This sameness especially flourishes where folk are guru followers rather than Jesus followers. And, I don’t only mean the Super-Gurus, like the international speakers and book writers, but also how folk relate to the leaders and pastors in their fellowship. You see, it seems many people blindly take all that is said by anointed teachers to be true simply because they were touched at one time or another through that person’s ministry.

Satisfied with the claim that their denomination or church is Bible-based, most folk seem to be content in the environments that they are being discipled in. With everything explained to them from their trusted source, they seem oblivious, or act oblivious, or are kept oblivious to fair representation of other points of view on the big issues.

Clearly, this claim by churches and teachers to Biblical authority for their points of view is flawed when we have a multitude of denominations, churches and Super-Guru’s who claim this and yet differ in so many significant areas. It’s a bit of hit-and-miss when it comes to certain issues and they’re often discipling others with their own view of Scripture, which at times departs from the truth.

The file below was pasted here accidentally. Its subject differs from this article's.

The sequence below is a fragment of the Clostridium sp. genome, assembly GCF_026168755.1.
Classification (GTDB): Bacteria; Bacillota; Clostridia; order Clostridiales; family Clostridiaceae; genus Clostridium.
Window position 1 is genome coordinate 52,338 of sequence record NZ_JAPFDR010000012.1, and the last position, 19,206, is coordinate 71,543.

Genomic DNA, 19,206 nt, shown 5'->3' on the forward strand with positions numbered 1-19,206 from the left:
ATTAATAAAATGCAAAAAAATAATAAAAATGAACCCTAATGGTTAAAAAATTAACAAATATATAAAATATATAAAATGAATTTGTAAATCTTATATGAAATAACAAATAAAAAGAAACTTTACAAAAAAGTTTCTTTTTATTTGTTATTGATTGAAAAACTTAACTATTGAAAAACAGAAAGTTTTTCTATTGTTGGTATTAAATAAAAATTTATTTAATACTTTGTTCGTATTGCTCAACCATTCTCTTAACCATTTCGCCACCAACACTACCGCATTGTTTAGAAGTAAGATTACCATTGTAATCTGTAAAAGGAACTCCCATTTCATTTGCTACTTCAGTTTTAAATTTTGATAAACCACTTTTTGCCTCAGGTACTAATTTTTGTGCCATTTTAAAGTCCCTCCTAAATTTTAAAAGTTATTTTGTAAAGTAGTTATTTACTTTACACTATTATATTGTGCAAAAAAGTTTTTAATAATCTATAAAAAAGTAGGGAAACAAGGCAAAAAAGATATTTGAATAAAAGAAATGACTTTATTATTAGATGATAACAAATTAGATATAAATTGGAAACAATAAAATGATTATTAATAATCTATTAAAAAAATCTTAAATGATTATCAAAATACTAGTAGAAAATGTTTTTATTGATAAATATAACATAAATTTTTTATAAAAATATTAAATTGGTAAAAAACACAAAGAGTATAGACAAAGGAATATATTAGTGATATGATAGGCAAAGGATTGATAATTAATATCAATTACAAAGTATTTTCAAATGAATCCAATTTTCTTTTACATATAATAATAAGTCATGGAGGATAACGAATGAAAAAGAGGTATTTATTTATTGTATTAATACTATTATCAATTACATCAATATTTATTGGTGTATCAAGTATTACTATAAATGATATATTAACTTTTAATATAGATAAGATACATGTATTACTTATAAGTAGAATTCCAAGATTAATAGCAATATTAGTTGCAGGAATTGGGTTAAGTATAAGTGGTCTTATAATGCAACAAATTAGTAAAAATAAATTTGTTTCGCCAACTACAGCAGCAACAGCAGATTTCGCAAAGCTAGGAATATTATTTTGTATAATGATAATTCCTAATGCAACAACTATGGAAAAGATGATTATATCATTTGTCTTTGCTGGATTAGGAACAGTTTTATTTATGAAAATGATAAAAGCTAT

Keeping people ignorant of fully represented views by anybody in the Body of Christ is not protective of unity but ultimately entrenches division. Unity with diversity under one roof must be possible, or we are not living out our DNA of being known by our love, not our doctrine.

In my next post I’ll share on the problem of being different.

Rob

Other posts in this series:

Part 1: God’s Home

Part 2: Issues and Opinions

Part 4: The Problem of Being Different in Church

Part 5: Dividing over Issues

Part 6: Loving the Wacky, Not Their Wackiness

Part 7: Preeminent Leaders and Super-Gurus

Free to be different

Free to be different